As a backbencher in Ralph Klein's Progressive Conservative caucus, Knight moved a number of government bills. The first was 2003's Electric Utilities Act, which made some changes to the government's deregulation of the province's electricity market.[7] Much of the debate around the bill was about whether the government's deregulation had worked well to date.[7][8][9][10] The bill was passed on a party line vote, with Knight's fellow Progressive Conservatives voting unanimously in favour and the opposition Liberals and New Democrats voting unanimously against.[11] Knight also sponsored the Securities Amendment Acts, separate bills with the same name from different years, 2005 and 2006.[12][13] The first of these was designed to harmonize the securities regulation with that of other provinces.[14] It was supported by Liberals Rick Miller and Bill Bonko, who considered it a step in the right direction.[15] New Democrats gave it a mixed reception, with Ray Martin agreeing that it did make some improvements,[15] but with his colleague David Eggen trying to kill it on third reading, saying that what was needed was a supra-provincial securities regulator.[16] The 2006 edition of the Securities Amendment Act implemented further harmonization, and passed with little debate.[17] The Securities Transfer Act of the same year consolidated and harmonized the province's rules for transferring securities, and passed with all-party support.[18]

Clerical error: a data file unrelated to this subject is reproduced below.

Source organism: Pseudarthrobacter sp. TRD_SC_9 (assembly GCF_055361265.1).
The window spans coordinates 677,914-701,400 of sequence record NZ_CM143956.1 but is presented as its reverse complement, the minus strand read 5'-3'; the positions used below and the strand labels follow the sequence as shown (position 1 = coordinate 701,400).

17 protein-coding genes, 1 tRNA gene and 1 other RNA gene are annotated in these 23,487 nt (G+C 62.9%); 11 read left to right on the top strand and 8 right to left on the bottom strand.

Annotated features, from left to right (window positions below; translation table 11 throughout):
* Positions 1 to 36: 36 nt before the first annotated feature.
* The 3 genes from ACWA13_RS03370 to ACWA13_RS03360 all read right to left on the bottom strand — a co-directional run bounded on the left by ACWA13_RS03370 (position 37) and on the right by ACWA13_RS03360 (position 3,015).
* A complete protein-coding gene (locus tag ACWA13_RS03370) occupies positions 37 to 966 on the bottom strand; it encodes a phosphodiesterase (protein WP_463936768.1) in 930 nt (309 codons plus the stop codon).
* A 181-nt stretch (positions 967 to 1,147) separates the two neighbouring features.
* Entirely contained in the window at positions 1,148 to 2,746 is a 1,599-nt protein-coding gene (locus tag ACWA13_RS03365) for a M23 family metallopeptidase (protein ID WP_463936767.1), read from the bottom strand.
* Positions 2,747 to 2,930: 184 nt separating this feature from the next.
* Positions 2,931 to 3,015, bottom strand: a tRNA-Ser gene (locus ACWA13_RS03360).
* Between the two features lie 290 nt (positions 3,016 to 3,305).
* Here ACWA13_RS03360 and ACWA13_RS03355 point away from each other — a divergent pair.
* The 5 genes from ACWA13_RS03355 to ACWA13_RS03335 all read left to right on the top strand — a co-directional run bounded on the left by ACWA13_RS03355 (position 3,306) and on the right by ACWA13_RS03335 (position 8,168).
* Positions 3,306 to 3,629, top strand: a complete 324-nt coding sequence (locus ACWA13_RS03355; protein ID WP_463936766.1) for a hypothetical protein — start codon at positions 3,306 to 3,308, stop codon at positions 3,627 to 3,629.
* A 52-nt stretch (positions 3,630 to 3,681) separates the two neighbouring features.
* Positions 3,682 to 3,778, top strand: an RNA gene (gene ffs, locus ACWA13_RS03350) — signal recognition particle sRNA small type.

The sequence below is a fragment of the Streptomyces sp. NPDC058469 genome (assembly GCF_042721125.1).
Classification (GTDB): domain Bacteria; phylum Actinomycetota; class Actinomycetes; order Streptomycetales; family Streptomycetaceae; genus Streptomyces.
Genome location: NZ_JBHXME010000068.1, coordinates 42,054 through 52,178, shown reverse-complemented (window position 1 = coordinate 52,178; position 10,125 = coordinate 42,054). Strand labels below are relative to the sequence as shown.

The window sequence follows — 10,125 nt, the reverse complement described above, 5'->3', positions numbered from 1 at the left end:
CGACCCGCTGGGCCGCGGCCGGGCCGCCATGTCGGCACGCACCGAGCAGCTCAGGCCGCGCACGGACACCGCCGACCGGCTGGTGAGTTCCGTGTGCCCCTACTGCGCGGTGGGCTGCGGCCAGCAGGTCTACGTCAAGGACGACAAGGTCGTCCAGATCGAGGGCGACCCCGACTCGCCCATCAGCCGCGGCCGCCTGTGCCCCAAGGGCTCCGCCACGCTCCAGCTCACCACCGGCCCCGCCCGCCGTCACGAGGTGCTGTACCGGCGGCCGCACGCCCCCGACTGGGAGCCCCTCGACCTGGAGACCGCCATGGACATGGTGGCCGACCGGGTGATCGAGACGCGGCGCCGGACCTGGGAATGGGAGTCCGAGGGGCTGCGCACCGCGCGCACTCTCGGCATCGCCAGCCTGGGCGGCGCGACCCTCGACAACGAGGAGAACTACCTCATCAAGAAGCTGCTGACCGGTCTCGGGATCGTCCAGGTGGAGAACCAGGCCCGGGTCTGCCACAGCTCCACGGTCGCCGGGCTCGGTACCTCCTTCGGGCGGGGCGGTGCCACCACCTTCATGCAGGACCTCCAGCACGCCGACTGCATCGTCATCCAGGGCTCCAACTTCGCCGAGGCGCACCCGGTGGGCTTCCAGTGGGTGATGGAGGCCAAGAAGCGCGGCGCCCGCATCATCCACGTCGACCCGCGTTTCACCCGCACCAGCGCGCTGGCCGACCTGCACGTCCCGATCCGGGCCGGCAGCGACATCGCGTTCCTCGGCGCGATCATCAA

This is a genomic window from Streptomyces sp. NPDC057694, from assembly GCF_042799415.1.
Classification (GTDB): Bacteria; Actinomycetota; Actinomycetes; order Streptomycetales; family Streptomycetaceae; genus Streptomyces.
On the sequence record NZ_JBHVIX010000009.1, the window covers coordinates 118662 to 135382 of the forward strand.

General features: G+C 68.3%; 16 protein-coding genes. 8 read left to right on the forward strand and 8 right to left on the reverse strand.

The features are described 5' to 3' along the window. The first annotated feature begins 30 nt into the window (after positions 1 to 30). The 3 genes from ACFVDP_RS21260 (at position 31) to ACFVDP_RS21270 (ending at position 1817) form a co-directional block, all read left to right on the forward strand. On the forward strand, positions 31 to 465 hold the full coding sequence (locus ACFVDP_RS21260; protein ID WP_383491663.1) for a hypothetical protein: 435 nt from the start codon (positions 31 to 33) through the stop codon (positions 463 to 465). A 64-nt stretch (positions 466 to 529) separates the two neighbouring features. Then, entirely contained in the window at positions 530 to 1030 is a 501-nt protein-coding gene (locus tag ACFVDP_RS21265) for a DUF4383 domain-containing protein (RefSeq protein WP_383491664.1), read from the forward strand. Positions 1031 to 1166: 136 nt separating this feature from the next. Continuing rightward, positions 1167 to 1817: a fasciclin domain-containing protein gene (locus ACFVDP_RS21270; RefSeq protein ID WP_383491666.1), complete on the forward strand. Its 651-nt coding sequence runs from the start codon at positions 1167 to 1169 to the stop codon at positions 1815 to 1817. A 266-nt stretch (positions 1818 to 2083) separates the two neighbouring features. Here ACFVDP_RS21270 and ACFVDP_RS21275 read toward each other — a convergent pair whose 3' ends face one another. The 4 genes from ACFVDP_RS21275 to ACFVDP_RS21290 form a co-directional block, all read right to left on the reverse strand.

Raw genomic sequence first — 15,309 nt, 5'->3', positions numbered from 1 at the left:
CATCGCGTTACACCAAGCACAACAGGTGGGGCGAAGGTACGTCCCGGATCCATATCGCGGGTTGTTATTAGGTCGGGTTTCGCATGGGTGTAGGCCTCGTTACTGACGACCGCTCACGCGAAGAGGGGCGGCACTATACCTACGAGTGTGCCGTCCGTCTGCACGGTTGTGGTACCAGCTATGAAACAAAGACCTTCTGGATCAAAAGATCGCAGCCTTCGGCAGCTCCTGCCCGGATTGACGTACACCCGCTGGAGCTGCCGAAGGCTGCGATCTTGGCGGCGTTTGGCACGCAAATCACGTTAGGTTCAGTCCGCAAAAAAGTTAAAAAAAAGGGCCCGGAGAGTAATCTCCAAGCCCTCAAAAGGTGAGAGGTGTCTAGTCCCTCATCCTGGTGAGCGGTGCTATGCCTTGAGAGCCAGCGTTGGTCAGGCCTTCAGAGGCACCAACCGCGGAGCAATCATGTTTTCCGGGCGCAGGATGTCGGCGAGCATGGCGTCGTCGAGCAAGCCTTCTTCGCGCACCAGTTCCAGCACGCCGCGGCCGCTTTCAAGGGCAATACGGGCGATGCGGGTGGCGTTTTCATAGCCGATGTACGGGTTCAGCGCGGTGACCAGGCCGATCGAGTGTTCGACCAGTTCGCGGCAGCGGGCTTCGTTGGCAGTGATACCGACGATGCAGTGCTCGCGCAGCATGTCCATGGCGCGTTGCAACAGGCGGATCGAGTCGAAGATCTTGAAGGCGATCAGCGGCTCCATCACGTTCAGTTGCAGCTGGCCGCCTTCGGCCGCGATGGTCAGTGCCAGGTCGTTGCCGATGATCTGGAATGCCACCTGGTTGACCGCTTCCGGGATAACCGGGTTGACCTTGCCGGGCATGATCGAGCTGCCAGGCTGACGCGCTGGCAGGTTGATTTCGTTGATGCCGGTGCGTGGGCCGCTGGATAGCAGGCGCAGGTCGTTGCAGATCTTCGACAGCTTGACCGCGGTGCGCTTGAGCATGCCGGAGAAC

In the 2006 Progressive Conservative leadership race, Knight endorsed eventual winner Ed Stelmach.[19]

Minister of Energy[edit]